Let’s Pantry like it’s 1948

Pasatiempo - - Restaurant Review - Rob DeWalt

“The Pantry is the Great­est Res­tau­rant on Earth,” ac­cord­ing to a rel­a­tively static Face­book fan page cre­ated in 2007 by a for­mer Col­lege of Santa Fe stu­dent. It’s a bold state­ment, but it’s one that should be con­sid­ered se­ri­ously af­ter sur­ren­der­ing to The Pantry’s tran­scen­dent treat­ment of stuffed French toast.

Since 1948, un­der var­i­ous own­er­ships, a small, unas­sum­ing build­ing on Cer­ril­los Road has been serv­ing up the kind of com­fort-food ex­pe­ri­ence peo­ple usu­ally equate with great home cookin’: gen­er­ous por­tions, gen­uine smiles, and a ca­sual air that en­cour­ages con­ver­sa­tion among strangers. There are no flashy Food Net­work spe­cials or glossy print-me­dia spreads to guide peo­ple to The Pantry, and I find that re­fresh­ing, con­sid­er­ing the res­tau­rant’s long-run­ning suc­cess. On any given morn­ing, a line in front of the res­tau­rant sig­nals that what­ever is hap­pen­ing in­doors is prob­a­bly worth the wait, and that’s all the ad­ver­tis­ing The Pantry should ever need. Now that the busi­ness is open for din­ner, the blue sign tow­er­ing over the adobe struc­ture glim­mers with yel­low-tinted lights af­ter dusk, en­tic­ing passersby with the prom­ise of tasty, cozy en­deav­ors. The Pantry delivers on that prom­ise.

An early Satur­day din­ner for two in the front din­ing room meant we didn’t have to wait for a ta­ble, and while the res­tau­rant was nearly empty, the staff was as up­beat and wel­com­ing as it is when fac­ing its usual Sun­day-morn­ing mob. Two re­quested glasses of tap wa­ter with le­mon and two Ne­gra Mod­elo beers served with chilled pint glasses and limes ar­rived

tout de suite, and we weren’t pres­sured to choose our dishes right away. We started with a Cae­sar salad and a gar­den salad, as­sum­ing, based on the price, that we would get a cou­ple of small bowls. The sal­ads were enor­mous, served on large oval plates spilling over with fresh in­gre­di­ents. The gar­den salad — a sim­ple com­bi­na­tion of crisp ice­berg and ro­maine let­tuces topped with snappy radishes, car­rots, cu­cum­bers, and toma­toes — is big enough for two peo­ple as a starter. So, too, is the Cae­sar salad, which de­fies the laws of culi­nary au­then­tic­ity by con­tain­ing nu­mer­ous wedges of tomato and cu­cum­ber. The dress­ing, while redo­lent of gar­lic and an­chovy, lacked the le­mony tang I have come to ex­pect in this dish. The un­touched le­mon wedge on my wa­ter glass solved that prob­lem, but the dress­ing was ap­plied too gen­er­ously to be­gin with, re­sult­ing in more of a Cae­sar stew.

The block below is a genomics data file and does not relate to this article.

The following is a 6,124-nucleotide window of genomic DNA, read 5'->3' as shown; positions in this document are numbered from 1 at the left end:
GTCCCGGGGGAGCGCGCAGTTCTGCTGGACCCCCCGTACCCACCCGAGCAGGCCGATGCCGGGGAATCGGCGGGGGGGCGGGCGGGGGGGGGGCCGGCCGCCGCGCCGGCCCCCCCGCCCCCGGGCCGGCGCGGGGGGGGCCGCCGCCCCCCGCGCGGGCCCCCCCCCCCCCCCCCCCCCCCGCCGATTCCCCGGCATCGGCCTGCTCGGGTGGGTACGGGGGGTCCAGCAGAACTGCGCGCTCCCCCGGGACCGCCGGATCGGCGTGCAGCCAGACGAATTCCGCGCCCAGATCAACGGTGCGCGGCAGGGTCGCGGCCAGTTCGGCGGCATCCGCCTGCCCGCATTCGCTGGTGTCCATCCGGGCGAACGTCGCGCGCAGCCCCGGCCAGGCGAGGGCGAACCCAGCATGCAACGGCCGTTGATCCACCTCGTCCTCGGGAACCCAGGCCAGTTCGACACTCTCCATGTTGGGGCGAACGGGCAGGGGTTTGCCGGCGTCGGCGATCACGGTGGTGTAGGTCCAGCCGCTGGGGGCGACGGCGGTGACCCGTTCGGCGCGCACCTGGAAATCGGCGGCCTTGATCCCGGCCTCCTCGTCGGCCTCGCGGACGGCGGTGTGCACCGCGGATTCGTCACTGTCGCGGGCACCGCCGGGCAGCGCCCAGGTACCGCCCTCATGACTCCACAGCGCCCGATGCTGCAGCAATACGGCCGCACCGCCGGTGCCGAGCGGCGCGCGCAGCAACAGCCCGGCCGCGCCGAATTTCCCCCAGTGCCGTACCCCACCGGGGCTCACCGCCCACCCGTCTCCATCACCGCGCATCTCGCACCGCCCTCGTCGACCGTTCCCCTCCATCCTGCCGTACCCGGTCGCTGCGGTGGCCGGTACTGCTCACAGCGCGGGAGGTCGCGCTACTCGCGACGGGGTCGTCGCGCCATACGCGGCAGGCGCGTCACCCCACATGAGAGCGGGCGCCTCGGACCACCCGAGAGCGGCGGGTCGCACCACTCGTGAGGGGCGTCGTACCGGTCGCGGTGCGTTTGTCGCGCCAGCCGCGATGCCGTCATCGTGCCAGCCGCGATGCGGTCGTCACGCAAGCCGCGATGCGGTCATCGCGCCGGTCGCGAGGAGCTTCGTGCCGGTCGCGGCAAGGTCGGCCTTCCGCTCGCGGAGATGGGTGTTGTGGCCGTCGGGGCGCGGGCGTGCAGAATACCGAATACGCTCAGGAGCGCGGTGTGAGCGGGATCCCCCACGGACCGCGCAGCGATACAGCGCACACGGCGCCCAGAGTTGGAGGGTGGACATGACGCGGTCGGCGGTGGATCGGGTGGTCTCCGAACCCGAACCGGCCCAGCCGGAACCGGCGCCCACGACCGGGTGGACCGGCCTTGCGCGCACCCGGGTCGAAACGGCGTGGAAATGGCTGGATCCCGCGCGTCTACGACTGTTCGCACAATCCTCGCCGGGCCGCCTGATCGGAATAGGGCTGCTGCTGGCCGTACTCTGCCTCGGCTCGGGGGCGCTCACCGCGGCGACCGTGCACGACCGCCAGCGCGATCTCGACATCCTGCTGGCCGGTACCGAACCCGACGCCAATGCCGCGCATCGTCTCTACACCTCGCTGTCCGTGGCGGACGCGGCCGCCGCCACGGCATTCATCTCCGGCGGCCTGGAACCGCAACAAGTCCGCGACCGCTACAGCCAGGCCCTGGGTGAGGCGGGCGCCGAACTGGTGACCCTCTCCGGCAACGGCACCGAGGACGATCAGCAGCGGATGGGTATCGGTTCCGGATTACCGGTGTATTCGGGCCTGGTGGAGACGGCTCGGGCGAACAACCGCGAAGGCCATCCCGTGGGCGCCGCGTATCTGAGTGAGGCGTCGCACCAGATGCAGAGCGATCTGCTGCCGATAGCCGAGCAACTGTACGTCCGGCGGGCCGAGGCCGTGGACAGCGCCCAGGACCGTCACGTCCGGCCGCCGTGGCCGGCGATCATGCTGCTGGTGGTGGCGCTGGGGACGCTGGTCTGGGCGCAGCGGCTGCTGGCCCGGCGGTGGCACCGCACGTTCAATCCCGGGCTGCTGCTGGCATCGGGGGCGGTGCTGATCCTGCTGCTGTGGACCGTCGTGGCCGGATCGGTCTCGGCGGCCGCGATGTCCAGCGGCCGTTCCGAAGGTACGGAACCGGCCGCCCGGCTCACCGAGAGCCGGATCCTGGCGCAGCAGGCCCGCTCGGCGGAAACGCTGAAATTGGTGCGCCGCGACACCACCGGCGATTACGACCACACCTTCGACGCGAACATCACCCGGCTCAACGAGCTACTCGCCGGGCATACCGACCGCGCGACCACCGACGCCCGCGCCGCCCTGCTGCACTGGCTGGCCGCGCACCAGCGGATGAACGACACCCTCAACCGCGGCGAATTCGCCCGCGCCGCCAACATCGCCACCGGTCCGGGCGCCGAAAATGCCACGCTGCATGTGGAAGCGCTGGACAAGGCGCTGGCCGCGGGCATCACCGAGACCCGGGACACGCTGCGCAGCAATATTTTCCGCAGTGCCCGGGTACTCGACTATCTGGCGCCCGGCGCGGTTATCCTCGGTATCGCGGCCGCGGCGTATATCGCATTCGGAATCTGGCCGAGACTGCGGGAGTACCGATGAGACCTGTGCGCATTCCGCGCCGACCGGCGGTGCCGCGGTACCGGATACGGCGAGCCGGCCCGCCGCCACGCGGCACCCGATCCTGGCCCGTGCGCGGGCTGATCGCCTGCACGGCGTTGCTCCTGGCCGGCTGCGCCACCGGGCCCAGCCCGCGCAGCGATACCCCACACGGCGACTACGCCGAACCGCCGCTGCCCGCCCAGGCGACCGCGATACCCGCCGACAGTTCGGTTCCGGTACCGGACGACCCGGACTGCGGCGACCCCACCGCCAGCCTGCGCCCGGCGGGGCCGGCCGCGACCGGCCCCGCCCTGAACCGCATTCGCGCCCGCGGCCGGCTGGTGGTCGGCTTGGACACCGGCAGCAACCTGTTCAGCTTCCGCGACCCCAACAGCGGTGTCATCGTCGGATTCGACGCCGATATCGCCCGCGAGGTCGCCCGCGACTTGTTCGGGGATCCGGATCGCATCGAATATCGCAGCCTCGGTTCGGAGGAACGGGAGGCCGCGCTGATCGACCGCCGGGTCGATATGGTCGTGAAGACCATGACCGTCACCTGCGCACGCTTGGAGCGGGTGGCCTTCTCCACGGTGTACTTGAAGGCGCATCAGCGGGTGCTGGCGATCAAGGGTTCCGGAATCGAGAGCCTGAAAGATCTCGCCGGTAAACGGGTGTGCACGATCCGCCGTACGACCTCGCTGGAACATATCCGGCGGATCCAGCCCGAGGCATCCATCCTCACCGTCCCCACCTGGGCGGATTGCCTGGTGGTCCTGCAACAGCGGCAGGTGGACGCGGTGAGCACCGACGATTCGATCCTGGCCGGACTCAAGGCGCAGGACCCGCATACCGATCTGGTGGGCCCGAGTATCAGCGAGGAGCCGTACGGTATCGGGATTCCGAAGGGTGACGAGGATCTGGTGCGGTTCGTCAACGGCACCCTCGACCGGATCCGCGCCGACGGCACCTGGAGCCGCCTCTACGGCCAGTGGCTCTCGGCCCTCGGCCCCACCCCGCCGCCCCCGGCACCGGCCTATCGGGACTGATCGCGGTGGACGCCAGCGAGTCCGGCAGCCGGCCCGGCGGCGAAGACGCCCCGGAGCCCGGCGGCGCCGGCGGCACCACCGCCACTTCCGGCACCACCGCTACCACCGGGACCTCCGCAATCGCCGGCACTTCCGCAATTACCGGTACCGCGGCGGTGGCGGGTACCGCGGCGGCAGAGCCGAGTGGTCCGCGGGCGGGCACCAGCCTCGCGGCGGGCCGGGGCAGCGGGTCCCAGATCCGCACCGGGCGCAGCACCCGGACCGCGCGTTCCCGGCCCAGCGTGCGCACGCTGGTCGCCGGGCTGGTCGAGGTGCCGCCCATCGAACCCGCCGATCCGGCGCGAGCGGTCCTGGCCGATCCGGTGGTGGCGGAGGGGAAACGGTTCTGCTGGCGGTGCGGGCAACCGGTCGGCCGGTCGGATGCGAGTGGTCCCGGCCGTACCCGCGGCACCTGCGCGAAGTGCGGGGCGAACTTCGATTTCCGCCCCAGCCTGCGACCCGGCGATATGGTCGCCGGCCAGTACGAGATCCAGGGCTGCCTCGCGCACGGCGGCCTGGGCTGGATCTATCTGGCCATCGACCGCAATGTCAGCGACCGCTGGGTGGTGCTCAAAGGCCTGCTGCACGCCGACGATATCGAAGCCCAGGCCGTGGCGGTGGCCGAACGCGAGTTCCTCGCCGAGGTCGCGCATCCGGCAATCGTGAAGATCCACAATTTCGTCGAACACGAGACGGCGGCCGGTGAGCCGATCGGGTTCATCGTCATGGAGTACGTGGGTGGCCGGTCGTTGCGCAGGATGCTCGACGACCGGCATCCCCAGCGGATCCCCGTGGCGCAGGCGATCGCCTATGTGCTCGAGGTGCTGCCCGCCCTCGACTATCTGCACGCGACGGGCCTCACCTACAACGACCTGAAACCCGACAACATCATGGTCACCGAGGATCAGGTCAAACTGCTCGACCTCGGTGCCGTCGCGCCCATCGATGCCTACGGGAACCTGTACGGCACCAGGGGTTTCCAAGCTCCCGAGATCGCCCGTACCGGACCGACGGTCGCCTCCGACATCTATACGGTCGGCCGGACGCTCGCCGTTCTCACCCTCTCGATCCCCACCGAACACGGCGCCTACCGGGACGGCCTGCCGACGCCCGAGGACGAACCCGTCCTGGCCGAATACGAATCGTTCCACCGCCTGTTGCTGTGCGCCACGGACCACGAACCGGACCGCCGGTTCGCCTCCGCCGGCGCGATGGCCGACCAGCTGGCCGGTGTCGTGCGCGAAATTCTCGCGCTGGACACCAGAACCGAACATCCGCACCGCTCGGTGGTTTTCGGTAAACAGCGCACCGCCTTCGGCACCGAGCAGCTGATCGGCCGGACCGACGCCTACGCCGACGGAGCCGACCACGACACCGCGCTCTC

The Fish Fry Plat­ter my part­ner had is a Pantry fa­vorite for a rea­son. Three huge planks of per­fectly cooked, hand-dipped, beer-bat­tered cod (not too greasy, sea­soned well) ar­rived with crisp curly fries and a side of hot, well-sea­soned and pre­pared veg­eta­bles, in­clud­ing paper-thin discs of sum­mer squash. Af­ter a re­cent fish fry (more like fish burn) dis­as­ter at one of Santa Fe’s higher-end down­town es­tab­lish­ments — where a sim­i­lar dish was nearly twice the price and half the size — we felt that fate had brought us and this plate to­gether.

My 3/4-inch-thick slice of house-made meat­loaf was heav­ily spiced and main­tained the per­fect bal­ance of juicy, ten­der in­te­rior and slightly sweet outer crust, all of it smoth­ered in smooth, pip­ing-hot brown gravy. The chunky mashed pota­toes were pure com­fort-food heaven. Ex­tra gravy, please.

Break­fast at The Pantry has never let me down, but I take is­sue with its cof­fee. I’m no roasted-bean elit­ist, but dur­ing a re­cent morn­ing visit, it was ob­vi­ous my cof­fee mug and its con­tents had seen bet­ter days, if not decades. Cracked, chipped, and faded af­ter years of be­ing pum­meled by forks and spoons, the con­tainer held some­thing akin to cof­fee-fla­vored wa­ter. Please, re­tire that weary ves­sel — and vow to sail stronger caf­feinated seas.

Mak­ing up for this dis­ap­point­ing pick-me-up was a per­fectly cooked over-medium egg atop a corn tor­tilla (I ex­pected a flour tor­tilla, as I or­dered huevos rancheros) with ten­der pinto beans, su­per-spicy home fries, and some of the best red and green chile sauce Santa Fe has to of­fer. No cloy­ing cheese on this dish, just pure, unadul­ter­ated New Mex­ico good­ness. Same for my part­ner’s veg­e­tar­ian two-egg break­fast bur­rito, smoth­ered in Christ­mas, with well-cooked beans and pota­toes. Be­sides a slightly heavy hand with the salt in the beans, both dishes were su­perb. And about that stuffed French toast: two thick pieces of Texas white bread, stuffed with cream cheese, bathed in egg bat­ter, coated with corn flakes, cooked to golden brown, smoth­ered in blue­berry and straw­berry sauces — I dare you to take a bite and not crack a smile. If you can’t man­age that, chances are the well-trained floor staff will coax one out of you any­way.

Rat­ings range from 0 to 4 chiles. This re­flects the re­viewer’s ex­pe­ri­ence with re­gard to food and drink, at­mos­phere, ser­vice, and value.

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